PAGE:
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The role of government risk communication in public health emergencies: evidence from the COVID-19 pandemic

The role of government risk communication in public health emergencies: evidence from the... During the COVID-19 pandemic, government risk communication to the public was among the critical works, as the governments had to fight two enemies at once: the pandemic itself and the infodemic surrounding the COVID-19. Government risk communication could provide the public with prompt and accurate information as well as eliminate fake news, rumors and misinformation, thereby raising the public’s knowledge and risk perception and, thus, shaping their compliance with the government’s advices and directives. The purpose of this paper is to examine the effects of government risk communication through mass media on the public’s knowledge, risk perception and compliance with safety measures during the COVID-19 pandemic.Design/methodology/approachThe ordinary least square and probit regression models were used for analyzing data collected from citizens living in Vietnam during the COVID-19 social distancing.FindingsThe results of this paper show that government risk communication enhances the public’s knowledge of the COVID-19 and raises their risk perception of the virus. In addition, government risk communication is found to shape the public’s compliance with most safety measures.Practical implicationsThis paper offers practical implications for containing a pandemic (especially in the context that vaccines are unavailable or insufficient) by emphasizing the role of government risk communication.Originality/valueThis paper is among the first attempts that examine the role of government risk communication through mass media in enhancing the public’s knowledge, their risk perception and their compliance with safety measures during a pandemic. http://www.deepdyve.com/assets/images/DeepDyve-Logo-lg.png Transforming Government: People, Process and Policy Emerald Publishing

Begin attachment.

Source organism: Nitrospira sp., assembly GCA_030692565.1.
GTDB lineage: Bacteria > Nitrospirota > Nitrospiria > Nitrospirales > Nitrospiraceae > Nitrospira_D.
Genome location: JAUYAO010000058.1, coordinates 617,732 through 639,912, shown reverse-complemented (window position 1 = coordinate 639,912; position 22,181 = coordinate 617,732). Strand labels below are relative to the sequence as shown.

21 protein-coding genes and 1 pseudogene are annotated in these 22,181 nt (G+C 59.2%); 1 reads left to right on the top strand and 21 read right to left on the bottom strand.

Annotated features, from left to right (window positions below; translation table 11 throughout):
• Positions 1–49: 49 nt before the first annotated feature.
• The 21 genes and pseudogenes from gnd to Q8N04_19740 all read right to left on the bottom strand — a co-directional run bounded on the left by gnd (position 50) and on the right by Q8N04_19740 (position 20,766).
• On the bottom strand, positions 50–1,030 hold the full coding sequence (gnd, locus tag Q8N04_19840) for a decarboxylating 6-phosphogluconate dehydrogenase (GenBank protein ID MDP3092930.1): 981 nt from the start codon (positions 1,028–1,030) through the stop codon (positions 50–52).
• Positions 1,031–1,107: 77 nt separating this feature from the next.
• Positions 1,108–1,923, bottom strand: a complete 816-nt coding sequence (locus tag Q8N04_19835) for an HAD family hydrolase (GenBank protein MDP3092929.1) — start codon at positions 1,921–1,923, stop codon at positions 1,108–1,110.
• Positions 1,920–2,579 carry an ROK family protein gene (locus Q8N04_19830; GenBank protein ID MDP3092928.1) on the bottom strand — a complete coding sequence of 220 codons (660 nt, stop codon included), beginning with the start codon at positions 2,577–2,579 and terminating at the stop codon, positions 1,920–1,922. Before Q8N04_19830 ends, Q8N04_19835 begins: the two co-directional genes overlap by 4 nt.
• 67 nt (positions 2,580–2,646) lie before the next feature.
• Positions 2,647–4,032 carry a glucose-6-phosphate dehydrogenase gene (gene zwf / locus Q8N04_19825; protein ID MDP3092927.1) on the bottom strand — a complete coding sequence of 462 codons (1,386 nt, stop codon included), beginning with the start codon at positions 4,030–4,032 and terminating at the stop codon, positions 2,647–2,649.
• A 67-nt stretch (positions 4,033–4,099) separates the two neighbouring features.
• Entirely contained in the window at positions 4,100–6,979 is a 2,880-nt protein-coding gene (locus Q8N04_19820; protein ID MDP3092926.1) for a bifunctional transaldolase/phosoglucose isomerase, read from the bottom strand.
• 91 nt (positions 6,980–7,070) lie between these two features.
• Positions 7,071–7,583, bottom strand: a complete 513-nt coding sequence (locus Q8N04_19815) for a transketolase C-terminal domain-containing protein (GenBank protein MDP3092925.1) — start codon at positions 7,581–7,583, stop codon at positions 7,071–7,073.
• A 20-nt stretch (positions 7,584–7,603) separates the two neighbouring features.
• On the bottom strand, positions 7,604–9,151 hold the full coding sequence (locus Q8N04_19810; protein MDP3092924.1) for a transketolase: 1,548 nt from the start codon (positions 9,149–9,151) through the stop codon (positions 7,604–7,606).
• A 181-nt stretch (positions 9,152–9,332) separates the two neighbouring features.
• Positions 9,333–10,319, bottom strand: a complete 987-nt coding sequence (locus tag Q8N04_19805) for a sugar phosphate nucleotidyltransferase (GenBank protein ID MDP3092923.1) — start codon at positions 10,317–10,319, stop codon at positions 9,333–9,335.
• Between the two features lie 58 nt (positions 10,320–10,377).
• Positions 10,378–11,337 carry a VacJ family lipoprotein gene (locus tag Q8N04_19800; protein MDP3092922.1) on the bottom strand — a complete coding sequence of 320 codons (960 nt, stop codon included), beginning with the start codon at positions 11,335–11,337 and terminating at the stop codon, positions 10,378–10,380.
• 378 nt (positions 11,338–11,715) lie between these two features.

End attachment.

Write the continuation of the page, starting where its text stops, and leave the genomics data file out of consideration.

The role of government risk communication in public health emergencies: evidence from the COVID-19 pandemic

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Publisher
Emerald Publishing
Copyright
© Emerald Publishing Limited
ISSN
1750-6166
eISSN
1750-6166
DOI
10.1108/tg-01-2022-0009
Publisher site
See Article on Publisher Site

Abstract

During the COVID-19 pandemic, government risk communication to the public was among the critical works, as the governments had to fight two enemies at once: the pandemic itself and the infodemic surrounding the COVID-19. Government risk communication could provide the public with prompt and accurate information as well as eliminate fake news, rumors and misinformation, thereby raising the public’s knowledge and risk perception and, thus, shaping their compliance with the government’s advices and directives. The purpose of this paper is to examine the effects of government risk communication through mass media on the public’s knowledge, risk perception and compliance with safety measures during the COVID-19 pandemic.Design/methodology/approachThe ordinary least square and probit regression models were used for analyzing data collected from citizens living in Vietnam during the COVID-19 social distancing.FindingsThe results of this paper show that government risk communication enhances the public’s knowledge of the COVID-19 and raises their risk perception of the virus. In addition, government risk communication is found to shape the public’s compliance with most safety measures.Practical implicationsThis paper offers practical implications for containing a pandemic (especially in the context that vaccines are unavailable or insufficient) by emphasizing the role of government risk communication.Originality/valueThis paper is among the first attempts that examine the role of government risk communication through mass media in enhancing the public’s knowledge, their risk perception and their compliance with safety measures during a pandemic.

Journal

Transforming Government: People, Process and PolicyEmerald Publishing

Published: Jul 12, 2022

Keywords: Government risk communication; Public understanding; Public risk perception; Public compliance; Preventive measures

References